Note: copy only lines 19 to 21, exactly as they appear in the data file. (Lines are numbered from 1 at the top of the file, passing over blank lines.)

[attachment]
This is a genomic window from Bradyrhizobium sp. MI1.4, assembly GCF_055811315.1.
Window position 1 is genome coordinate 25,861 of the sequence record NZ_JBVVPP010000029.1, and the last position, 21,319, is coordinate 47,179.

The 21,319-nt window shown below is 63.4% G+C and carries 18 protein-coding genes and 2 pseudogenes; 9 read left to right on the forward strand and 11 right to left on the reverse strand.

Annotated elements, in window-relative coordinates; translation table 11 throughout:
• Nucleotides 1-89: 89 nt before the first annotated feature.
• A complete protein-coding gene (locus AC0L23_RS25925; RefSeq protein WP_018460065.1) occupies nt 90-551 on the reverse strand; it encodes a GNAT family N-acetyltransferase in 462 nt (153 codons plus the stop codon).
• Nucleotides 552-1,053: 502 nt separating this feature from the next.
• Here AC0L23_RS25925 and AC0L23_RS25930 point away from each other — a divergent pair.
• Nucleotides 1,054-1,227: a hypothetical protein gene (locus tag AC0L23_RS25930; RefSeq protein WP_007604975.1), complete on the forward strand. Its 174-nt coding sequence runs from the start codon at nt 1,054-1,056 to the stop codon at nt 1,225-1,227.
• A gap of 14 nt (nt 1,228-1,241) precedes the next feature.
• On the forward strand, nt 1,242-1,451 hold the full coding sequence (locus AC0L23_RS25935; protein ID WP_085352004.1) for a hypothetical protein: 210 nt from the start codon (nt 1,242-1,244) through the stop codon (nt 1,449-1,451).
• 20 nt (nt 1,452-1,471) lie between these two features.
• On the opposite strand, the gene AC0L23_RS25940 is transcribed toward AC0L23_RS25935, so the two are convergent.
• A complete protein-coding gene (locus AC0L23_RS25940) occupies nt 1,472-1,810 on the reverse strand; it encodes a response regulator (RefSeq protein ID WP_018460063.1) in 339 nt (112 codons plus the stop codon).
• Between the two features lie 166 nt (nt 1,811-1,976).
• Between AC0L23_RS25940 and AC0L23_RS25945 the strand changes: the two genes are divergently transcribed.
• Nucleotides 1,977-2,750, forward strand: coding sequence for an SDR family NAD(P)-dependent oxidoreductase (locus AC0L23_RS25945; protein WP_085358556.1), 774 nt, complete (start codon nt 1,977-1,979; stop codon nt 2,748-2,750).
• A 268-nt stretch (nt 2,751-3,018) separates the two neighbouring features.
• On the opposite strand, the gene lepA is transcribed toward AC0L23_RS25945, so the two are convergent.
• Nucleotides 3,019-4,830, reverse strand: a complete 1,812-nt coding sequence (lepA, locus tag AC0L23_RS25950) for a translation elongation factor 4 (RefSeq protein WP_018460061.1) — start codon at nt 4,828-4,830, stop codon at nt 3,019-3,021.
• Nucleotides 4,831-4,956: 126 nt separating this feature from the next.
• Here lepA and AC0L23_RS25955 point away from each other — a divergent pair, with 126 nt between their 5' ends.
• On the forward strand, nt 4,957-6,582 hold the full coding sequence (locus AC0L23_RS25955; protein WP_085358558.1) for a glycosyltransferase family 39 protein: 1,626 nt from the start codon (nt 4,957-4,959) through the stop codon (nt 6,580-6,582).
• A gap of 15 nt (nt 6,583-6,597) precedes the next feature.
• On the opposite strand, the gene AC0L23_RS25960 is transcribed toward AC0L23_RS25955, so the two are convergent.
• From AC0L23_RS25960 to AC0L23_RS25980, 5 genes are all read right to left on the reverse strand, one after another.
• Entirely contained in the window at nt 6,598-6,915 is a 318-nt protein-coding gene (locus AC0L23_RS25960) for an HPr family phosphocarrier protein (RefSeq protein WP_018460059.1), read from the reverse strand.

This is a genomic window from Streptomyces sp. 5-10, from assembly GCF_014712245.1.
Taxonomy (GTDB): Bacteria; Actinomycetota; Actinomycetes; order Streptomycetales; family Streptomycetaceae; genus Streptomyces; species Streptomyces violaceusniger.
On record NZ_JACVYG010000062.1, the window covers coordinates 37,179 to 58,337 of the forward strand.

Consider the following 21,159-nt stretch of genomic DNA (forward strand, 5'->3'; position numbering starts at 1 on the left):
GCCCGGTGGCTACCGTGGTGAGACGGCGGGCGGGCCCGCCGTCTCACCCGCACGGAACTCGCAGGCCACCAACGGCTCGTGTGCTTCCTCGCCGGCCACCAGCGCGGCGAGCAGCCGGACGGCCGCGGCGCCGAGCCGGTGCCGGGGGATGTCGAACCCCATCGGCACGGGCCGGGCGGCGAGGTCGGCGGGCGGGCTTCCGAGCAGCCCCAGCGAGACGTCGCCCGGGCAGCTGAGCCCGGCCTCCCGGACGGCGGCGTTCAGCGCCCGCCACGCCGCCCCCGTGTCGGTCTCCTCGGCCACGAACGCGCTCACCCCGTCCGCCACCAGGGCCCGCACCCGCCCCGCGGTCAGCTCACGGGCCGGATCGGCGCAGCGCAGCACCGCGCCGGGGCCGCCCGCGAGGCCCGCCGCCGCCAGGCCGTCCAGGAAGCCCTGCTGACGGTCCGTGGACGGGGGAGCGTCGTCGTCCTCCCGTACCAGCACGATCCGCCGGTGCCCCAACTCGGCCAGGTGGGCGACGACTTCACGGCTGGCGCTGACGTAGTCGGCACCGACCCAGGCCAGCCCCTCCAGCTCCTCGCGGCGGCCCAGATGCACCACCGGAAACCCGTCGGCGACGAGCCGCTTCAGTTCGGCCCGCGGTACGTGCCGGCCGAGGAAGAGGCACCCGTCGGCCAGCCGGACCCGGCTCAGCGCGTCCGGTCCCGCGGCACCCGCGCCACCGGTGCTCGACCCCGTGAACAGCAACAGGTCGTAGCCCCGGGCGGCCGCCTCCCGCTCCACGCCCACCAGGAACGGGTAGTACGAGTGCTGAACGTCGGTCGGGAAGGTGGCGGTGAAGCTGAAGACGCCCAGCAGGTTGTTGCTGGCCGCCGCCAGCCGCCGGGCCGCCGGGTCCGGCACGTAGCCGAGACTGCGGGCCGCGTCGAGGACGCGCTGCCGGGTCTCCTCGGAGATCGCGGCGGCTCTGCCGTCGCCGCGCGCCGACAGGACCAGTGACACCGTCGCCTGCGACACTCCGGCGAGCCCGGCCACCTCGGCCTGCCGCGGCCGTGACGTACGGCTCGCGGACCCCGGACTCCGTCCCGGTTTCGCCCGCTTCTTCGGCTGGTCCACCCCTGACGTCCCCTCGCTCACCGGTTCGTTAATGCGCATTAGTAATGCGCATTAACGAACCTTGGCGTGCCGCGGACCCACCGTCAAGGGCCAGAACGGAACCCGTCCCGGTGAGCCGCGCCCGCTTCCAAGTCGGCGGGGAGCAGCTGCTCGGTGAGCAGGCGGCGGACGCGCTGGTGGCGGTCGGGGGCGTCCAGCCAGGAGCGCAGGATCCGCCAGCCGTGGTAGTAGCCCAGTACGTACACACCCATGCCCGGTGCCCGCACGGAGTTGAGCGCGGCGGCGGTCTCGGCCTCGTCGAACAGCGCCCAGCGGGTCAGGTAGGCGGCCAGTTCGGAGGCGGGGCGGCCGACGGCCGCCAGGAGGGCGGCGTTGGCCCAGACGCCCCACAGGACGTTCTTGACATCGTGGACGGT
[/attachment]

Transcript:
• On the opposite strand, the gene lepA is transcribed toward AC0L23_RS25945, so the two are convergent.
• Nucleotides 3,019-4,830, reverse strand: a complete 1,812-nt coding sequence (lepA, locus tag AC0L23_RS25950) for a translation elongation factor 4 (RefSeq protein WP_018460061.1) — start codon at nt 4,828-4,830, stop codon at nt 3,019-3,021.
• Nucleotides 4,831-4,956: 126 nt separating this feature from the next.